TYPE UB III (1917-1918)

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TYPE UB III 1917 1918

The Type UB III represents the pinnacle in the design of German attack submarines during the First World War, and this project was undoubtedly one of the best in the world, and during many years. After the war, some of these vessels served until 1935 with the Allied navies. Thirty-seven units had been lost during the conflict and the rest had been surrendered to the Allies following the Armistice of November 1918. As we can see in the illustration, the numerous units in this class shared a common layout while having many differences in the details.

The Type UB III began to be deployed in the mid 1917, when United States declared war on Germany. When the Allied merchant fleet started to be organized in escorted convoys, it became more difficult to engage enemy shipping without being spotted by the escorting destroyers. Nevertheless, these submarines performed very well, sinking 507 merchant ships – for a total of 1,212,553 gross register tonnes – and twelve warships, including the pre-dreadnought battleship HMS Britannia in 1918.

After the war Germany had forbidden by the Treaty of Versailles to create a new submarine force. But German admirals had no intention of allowing their nation to forget the knowledge of building submarines, and Germany started to manufacture slightly modified versions of the Type UB III for exportation. Keeping the skills of German engineers polished by this means, eventually it was ordered the construction of a new coastal attack submarine based on the Type UB III, but including improvements such as an all-welded construction and a set of electronic and electromechanical devices. The result was the Type VII, the most common class of U-boat deployed by the Kriegsmarine during the Second World War.

British Coastal UB Wrecks

Launched on 26 June 1918, UB-130 was one of the last U-boats to enter the First World War. Initially passed to the French as part of the Armistice agreement, she was soon to returned to the UK for breaking and was under tow when she broke adrift and sank off Beachy Head in East Sussex. The wreck, said to be in three main parts, was subsequently located by divers, its identity being confirmed by the number UB-130 stamped on one of its propellers. In 2001, Roger Theobald and a team of divers from the British Su Aqua Club undertook the task of bringing the three-ton gun ashore. After cleaning and preservation, the gun was placed on display outside Newhaven Maritime Museum.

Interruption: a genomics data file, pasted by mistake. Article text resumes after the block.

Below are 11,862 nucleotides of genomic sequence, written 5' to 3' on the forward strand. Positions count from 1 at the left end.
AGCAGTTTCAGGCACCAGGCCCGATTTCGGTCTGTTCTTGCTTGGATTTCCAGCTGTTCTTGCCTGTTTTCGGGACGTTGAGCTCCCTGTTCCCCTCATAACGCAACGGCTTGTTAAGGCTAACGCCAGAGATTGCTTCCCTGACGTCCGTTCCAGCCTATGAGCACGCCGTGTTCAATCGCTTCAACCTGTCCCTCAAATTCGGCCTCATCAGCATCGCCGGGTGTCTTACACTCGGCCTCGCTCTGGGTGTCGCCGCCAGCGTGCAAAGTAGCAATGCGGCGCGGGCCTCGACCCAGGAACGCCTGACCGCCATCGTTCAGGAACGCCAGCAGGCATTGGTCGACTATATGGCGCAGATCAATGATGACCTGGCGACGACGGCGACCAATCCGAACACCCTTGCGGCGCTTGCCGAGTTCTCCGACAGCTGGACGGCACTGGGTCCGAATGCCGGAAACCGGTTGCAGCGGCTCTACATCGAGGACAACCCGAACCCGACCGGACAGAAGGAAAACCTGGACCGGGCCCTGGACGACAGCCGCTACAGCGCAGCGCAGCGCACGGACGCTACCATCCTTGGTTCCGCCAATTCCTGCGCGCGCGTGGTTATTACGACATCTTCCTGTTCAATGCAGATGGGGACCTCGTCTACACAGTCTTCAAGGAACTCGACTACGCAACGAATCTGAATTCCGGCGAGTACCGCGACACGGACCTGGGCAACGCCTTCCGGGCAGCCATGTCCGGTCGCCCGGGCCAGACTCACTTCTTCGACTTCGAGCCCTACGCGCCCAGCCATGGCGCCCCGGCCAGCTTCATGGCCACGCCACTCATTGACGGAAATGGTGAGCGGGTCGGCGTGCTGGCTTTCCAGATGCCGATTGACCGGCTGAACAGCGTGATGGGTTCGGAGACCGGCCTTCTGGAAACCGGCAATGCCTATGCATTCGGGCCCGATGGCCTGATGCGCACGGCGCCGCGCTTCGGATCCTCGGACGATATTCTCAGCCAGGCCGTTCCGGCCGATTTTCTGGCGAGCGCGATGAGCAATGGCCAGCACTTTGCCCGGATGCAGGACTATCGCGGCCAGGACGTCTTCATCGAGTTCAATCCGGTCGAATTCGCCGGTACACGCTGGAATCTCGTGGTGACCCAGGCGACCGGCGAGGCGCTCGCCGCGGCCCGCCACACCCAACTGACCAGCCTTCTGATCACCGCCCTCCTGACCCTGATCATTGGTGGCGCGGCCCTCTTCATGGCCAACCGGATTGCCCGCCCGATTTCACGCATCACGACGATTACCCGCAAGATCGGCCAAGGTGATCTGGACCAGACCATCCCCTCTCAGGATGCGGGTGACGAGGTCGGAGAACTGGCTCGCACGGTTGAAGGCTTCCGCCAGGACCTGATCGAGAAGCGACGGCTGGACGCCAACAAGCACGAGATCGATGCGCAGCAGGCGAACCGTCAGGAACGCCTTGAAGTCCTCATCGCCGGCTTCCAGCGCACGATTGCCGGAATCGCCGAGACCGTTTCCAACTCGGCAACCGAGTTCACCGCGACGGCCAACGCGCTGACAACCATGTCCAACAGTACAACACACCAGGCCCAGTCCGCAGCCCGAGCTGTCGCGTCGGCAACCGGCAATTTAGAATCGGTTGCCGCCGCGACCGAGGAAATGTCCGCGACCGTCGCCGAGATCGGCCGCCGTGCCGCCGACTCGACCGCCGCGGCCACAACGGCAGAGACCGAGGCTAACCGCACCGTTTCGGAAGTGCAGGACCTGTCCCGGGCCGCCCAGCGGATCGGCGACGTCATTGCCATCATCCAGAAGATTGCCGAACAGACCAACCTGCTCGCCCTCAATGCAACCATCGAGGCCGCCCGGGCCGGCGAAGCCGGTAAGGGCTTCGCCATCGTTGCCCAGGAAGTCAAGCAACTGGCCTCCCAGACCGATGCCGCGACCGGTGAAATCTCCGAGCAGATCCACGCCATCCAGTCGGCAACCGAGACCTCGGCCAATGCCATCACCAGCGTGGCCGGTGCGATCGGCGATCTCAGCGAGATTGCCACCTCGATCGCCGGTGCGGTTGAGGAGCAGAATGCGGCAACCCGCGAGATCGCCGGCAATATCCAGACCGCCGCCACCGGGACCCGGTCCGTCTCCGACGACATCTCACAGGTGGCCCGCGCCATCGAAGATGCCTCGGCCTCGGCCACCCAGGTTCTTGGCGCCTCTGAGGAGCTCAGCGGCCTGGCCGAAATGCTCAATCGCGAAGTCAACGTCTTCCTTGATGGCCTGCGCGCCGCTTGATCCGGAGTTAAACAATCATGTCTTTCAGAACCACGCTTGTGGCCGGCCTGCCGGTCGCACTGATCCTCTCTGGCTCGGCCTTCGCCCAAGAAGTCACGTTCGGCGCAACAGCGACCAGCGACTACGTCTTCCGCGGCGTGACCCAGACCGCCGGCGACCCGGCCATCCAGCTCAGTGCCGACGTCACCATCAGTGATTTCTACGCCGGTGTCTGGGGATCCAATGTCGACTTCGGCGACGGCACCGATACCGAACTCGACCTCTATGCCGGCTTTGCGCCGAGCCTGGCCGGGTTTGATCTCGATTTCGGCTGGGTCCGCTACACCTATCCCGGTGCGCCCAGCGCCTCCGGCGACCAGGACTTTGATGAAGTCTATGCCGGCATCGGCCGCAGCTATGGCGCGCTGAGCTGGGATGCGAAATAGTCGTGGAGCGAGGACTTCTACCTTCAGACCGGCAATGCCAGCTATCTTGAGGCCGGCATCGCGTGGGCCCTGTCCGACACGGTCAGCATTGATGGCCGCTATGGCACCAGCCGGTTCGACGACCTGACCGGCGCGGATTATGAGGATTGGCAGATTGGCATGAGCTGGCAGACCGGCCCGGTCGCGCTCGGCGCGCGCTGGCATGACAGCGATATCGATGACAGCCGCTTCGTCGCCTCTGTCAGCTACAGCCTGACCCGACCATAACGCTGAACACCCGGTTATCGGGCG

Built by A. G. Weser, the 55.3m UB-130 was commissioned in June 1918. She joined I Flotilla in October of that year but only had time to make one wartime patrol before the Armistice. Her commander is reputed to have been the grandly named Heinrich XXXVII Prinz zu Reuss.

Interestingly, the scattered remains of the Type UB-III submarine UB-121 can still be found at low water on the beach between Birling Gap and Cuckmere Haven, not far from where UB-130 was lost. On 14 April 1919 a French Navy tug, escorted by the destroyer Francis Garnier, ran into heavy weather off Beachy Head while towing two U-Boats from Harwich to Cherbourg. The towing hawser parted and the two boats, U-118 and UB-121, both of which had been allocated to France as war reparations, drifted towards the shore. UB-121 was not merely grounded, but was driven into the side of a South African steamship, Oushla, which had been stranded near Beachy Head since 6 November 1916. UB-121 was washed clear of the wreck on the following high tide, but she settled on the shore alongside.

Also built by A. G. Weser, at Bremen in 1918, UB-121 had a crew of thirty-four and a range of more than 9,000 miles. She was commanded by Oberleutnant zur See Albrecht Schmidt and, after working up, joined III Flotilla in May 1918. She carried out three war patrols but enjoyed no successes. Together with Oushla, UB-121 was partially demolished by a Welsh contractor in 1928. Further work was carried out in 1959. Despite that, small pieces remain, including a section of bow casing from immediately forward of the torpedo tubes, but it is sometimes difficult to distinguish between those bits that have come from UB-121 and those which came from the steamship.

Type UB III: 96 units (UB-48 to UB-133, UB-136, UB-142 to UB-145, UB-148 to UB-150, UB-154, UB-155)

Type: Attack submarine

Length: 55.30–57.80 meters

Beam: 5.76–5.80 meters

Draught: 3.67–3.85 meters

Displacement (surfaced): 508–555 tonnes

Displacement (submerged): 629–684 tonnes

Propulsion: 2 x shaft, 2 x Diesel engine 550 horsepower, 2 x electric motor 390 horsepower

Speed (surfaced): 13.2–13.9 knots (24.4-25.7 kilometers/hour)

Speed (submerged): 7.4-8 knots (13.7–14.8 kilometers/hour)

Range (surfaced): 7120–9090 nautical miles (13186-16834 kilometers) at 6 knots

Range (submerged): 50-55 nautical miles (92.6-101.9 kilometers) at 4 knots

Test depth: 50 meters

Complement: 34

Armament: 5 x 500-millimeter torpedo tube (4 at prow, 1 astern), 10 x torpedo, 1 x 88 or 105-millimeter deck cannon

Forschungsmitarbeiter Mitch Williamson is a technical writer with an interest in military and naval affairs. He has published articles in Cross & Cockade International and Wartime magazines. He was research associate for the Bio-history Cross in the Sky, a book about Charles ‘Moth’ Eaton’s career, in collaboration with the flier’s son, Dr Charles S. Eaton. He also assisted in picture research for John Burton’s Fortnight of Infamy. Mitch is now publishing on the WWW various specialist websites combined with custom website design work. He enjoys working and supporting his local C3 Church. “Curate and Compile“
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